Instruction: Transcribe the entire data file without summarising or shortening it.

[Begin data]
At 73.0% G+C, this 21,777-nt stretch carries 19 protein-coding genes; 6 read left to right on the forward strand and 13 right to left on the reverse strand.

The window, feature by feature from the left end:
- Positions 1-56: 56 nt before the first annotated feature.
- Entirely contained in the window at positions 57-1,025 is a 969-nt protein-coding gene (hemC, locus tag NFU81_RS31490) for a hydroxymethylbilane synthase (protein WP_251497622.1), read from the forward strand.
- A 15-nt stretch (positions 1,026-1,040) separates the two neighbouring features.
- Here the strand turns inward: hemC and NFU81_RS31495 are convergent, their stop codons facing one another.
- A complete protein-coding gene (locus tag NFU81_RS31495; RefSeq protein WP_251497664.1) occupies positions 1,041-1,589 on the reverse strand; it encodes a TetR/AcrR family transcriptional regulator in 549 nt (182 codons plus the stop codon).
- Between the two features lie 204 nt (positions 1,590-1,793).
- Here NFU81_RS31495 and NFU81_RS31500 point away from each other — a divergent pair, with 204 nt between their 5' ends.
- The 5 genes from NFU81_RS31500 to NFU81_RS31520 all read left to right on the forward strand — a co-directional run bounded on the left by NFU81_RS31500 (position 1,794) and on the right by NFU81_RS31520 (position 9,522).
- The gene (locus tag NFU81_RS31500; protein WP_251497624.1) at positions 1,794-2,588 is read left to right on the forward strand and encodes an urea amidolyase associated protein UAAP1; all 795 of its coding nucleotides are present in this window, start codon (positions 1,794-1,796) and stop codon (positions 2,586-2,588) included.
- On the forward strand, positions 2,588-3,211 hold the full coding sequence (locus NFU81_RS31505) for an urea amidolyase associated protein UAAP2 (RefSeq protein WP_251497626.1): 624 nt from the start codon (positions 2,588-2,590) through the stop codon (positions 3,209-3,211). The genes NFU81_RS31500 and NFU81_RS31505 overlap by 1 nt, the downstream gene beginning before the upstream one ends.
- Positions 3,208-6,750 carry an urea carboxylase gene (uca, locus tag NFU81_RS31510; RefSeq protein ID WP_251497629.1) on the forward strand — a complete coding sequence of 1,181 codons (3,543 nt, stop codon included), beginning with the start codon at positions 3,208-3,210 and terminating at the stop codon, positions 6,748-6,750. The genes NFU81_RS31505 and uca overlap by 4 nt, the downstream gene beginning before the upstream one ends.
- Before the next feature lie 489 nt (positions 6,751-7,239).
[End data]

At 73.0% G+C, this 21,777-nt stretch carries 19 protein-coding genes; 6 read left to right on the forward strand and 13 right to left on the reverse strand.

The window, feature by feature from the left end:
- Positions 1-56: 56 nt before the first annotated feature.
- Entirely contained in the window at positions 57-1,025 is a 969-nt protein-coding gene (hemC, locus tag NFU81_RS31490) for a hydroxymethylbilane synthase (protein WP_251497622.1), read from the forward strand.
- A 15-nt stretch (positions 1,026-1,040) separates the two neighbouring features.
- Here the strand turns inward: hemC and NFU81_RS31495 are convergent, their stop codons facing one another.
- A complete protein-coding gene (locus tag NFU81_RS31495; RefSeq protein WP_251497664.1) occupies positions 1,041-1,589 on the reverse strand; it encodes a TetR/AcrR family transcriptional regulator in 549 nt (182 codons plus the stop codon).
- Between the two features lie 204 nt (positions 1,590-1,793).
- Here NFU81_RS31495 and NFU81_RS31500 point away from each other — a divergent pair, with 204 nt between their 5' ends.
- The 5 genes from NFU81_RS31500 to NFU81_RS31520 all read left to right on the forward strand — a co-directional run bounded on the left by NFU81_RS31500 (position 1,794) and on the right by NFU81_RS31520 (position 9,522).
- The gene (locus tag NFU81_RS31500; protein WP_251497624.1) at positions 1,794-2,588 is read left to right on the forward strand and encodes an urea amidolyase associated protein UAAP1; all 795 of its coding nucleotides are present in this window, start codon (positions 1,794-1,796) and stop codon (positions 2,586-2,588) included.
- On the forward strand, positions 2,588-3,211 hold the full coding sequence (locus NFU81_RS31505) for an urea amidolyase associated protein UAAP2 (RefSeq protein WP_251497626.1): 624 nt from the start codon (positions 2,588-2,590) through the stop codon (positions 3,209-3,211). The genes NFU81_RS31500 and NFU81_RS31505 overlap by 1 nt, the downstream gene beginning before the upstream one ends.
- Positions 3,208-6,750 carry an urea carboxylase gene (uca, locus tag NFU81_RS31510; RefSeq protein ID WP_251497629.1) on the forward strand — a complete coding sequence of 1,181 codons (3,543 nt, stop codon included), beginning with the start codon at positions 3,208-3,210 and terminating at the stop codon, positions 6,748-6,750. The genes NFU81_RS31505 and uca overlap by 4 nt, the downstream gene beginning before the upstream one ends.
- Before the next feature lie 489 nt (positions 6,751-7,239).